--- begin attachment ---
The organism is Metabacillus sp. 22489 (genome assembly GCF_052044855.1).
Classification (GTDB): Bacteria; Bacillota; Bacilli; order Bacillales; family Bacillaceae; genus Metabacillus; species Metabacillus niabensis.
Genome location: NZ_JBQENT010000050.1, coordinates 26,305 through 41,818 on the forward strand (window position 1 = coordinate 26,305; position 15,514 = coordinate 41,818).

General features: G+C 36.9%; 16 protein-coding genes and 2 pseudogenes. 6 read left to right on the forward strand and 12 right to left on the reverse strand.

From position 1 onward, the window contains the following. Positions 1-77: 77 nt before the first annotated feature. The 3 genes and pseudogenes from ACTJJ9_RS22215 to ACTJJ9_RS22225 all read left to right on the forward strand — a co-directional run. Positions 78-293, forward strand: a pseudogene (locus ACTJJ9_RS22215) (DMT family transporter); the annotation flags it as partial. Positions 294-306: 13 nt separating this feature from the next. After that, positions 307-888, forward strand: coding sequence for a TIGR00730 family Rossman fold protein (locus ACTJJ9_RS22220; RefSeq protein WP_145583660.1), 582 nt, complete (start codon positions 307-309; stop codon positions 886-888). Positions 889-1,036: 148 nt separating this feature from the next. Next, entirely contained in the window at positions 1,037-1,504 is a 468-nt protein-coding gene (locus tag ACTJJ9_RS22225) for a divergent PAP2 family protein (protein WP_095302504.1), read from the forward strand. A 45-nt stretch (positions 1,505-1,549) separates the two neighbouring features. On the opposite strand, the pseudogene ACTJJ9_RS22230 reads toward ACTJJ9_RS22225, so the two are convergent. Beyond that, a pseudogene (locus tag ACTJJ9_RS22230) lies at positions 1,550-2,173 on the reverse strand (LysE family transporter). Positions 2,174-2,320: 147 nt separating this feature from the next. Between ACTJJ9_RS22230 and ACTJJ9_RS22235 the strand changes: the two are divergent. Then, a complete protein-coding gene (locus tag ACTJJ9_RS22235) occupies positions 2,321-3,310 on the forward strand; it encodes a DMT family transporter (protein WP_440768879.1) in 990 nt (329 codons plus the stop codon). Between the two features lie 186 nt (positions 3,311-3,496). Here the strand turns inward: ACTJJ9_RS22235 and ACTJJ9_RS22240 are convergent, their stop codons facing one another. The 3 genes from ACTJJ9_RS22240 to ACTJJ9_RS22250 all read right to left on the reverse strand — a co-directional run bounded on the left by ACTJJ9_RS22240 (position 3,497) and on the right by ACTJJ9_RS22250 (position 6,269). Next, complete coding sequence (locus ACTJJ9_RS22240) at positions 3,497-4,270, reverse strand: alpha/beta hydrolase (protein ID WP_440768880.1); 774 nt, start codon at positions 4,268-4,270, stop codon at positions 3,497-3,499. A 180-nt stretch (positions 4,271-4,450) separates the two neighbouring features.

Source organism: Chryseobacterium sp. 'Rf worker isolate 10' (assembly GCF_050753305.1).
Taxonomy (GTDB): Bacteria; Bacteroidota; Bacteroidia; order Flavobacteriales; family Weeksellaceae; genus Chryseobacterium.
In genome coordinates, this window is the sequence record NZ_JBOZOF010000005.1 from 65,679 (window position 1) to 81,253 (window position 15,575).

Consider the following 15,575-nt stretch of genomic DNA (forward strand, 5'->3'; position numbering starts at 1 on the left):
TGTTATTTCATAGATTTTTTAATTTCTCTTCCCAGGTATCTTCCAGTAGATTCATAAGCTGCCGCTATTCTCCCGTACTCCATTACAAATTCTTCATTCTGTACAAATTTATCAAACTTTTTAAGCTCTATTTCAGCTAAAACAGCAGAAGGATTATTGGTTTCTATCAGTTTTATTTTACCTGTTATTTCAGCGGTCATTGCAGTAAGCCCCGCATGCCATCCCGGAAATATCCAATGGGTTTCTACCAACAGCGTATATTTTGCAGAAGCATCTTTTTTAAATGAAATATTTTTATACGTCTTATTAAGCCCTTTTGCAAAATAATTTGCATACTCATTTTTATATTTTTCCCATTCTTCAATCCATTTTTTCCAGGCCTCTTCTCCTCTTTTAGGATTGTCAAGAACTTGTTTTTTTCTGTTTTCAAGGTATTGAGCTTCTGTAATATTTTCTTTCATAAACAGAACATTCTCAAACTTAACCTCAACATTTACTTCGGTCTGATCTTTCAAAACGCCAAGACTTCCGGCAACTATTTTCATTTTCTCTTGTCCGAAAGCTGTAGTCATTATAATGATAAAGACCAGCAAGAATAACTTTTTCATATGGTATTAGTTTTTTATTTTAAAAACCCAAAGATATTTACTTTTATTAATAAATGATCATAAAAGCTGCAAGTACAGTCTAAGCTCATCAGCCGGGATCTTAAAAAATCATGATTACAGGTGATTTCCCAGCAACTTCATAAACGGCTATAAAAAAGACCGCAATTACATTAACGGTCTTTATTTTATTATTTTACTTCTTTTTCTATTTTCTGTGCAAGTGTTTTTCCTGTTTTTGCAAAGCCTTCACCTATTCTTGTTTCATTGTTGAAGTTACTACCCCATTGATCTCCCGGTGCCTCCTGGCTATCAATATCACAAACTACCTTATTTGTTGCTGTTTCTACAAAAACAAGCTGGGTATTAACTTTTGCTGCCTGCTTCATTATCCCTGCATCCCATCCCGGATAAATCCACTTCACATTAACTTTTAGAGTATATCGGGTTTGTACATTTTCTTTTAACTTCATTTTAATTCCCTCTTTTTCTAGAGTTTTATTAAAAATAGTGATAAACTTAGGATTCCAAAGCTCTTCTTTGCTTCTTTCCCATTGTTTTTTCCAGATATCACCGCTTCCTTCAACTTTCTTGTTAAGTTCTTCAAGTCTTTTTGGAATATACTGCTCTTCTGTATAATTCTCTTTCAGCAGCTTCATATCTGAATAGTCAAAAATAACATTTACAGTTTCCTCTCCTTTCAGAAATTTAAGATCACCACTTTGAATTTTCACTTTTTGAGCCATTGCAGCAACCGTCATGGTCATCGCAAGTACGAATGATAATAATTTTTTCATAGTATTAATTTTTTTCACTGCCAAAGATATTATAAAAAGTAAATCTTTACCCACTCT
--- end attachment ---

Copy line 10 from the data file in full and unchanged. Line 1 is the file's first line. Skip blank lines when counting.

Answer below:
TGTTATTTCATAGATTTTTTAATTTCTCTTCCCAGGTATCTTCCAGTAGATTCATAAGCTGCCGCTATTCTCCCGTACTCCATTACAAATTCTTCATTCTGTACAAATTTATCAAACTTTTTAAGCTCTATTTCAGCTAAAACAGCAGAAGGATTATTGGTTTCTATCAGTTTTATTTTACCTGTTATTTCAGCGGTCATTGCAGTAAGCCCCGCATGCCATCCCGGAAATATCCAATGGGTTTCTACCAACAGCGTATATTTTGCAGAAGCATCTTTTTTAAATGAAATATTTTTATACGTCTTATTAAGCCCTTTTGCAAAATAATTTGCATACTCATTTTTATATTTTTCCCATTCTTCAATCCATTTTTTCCAGGCCTCTTCTCCTCTTTTAGGATTGTCAAGAACTTGTTTTTTTCTGTTTTCAAGGTATTGAGCTTCTGTAATATTTTCTTTCATAAACAGAACATTCTCAAACTTAACCTCAACATTTACTTCGGTCTGATCTTTCAAAACGCCAAGACTTCCGGCAACTATTTTCATTTTCTCTTGTCCGAAAGCTGTAGTCATTATAATGATAAAGACCAGCAAGAATAACTTTTTCATATGGTATTAGTTTTTTATTTTAAAAACCCAAAGATATTTACTTTTATTAATAAATGATCATAAAAGCTGCAAGTACAGTCTAAGCTCATCAGCCGGGATCTTAAAAAATCATGATTACAGGTGATTTCCCAGCAACTTCATAAACGGCTATAAAAAAGACCGCAATTACATTAACGGTCTTTATTTTATTATTTTACTTCTTTTTCTATTTTCTGTGCAAGTGTTTTTCCTGTTTTTGCAAAGCCTTCACCTATTCTTGTTTCATTGTTGAAGTTACTACCCCATTGATCTCCCGGTGCCTCCTGGCTATCAATATCACAAACTACCTTATTTGTTGCTGTTTCTACAAAAACAAGCTGGGTATTAACTTTTGCTGCCTGCTTCATTATCCCTGCATCCCATCCCGGATAAATCCACTTCACATTAACTTTTAGAGTATATCGGGTTTGTACATTTTCTTTTAACTTCATTTTAATTCCCTCTTTTTCTAGAGTTTTATTAAAAATAGTGATAAACTTAGGATTCCAAAGCTCTTCTTTGCTTCTTTCCCATTGTTTTTTCCAGATATCACCGCTTCCTTCAACTTTCTTGTTAAGTTCTTCAAGTCTTTTTGGAATATACTGCTCTTCTGTATAATTCTCTTTCAGCAGCTTCATATCTGAATAGTCAAAAATAACATTTACAGTTTCCTCTCCTTTCAGAAATTTAAGATCACCACTTTGAATTTTCACTTTTTGAGCCATTGCAGCAACCGTCATGGTCATCGCAAGTACGAATGATAATAATTTTTTCATAGTATTAATTTTTTTCACTGCCAAAGATATTATAAAAAGTAAATCTTTACCCACTCT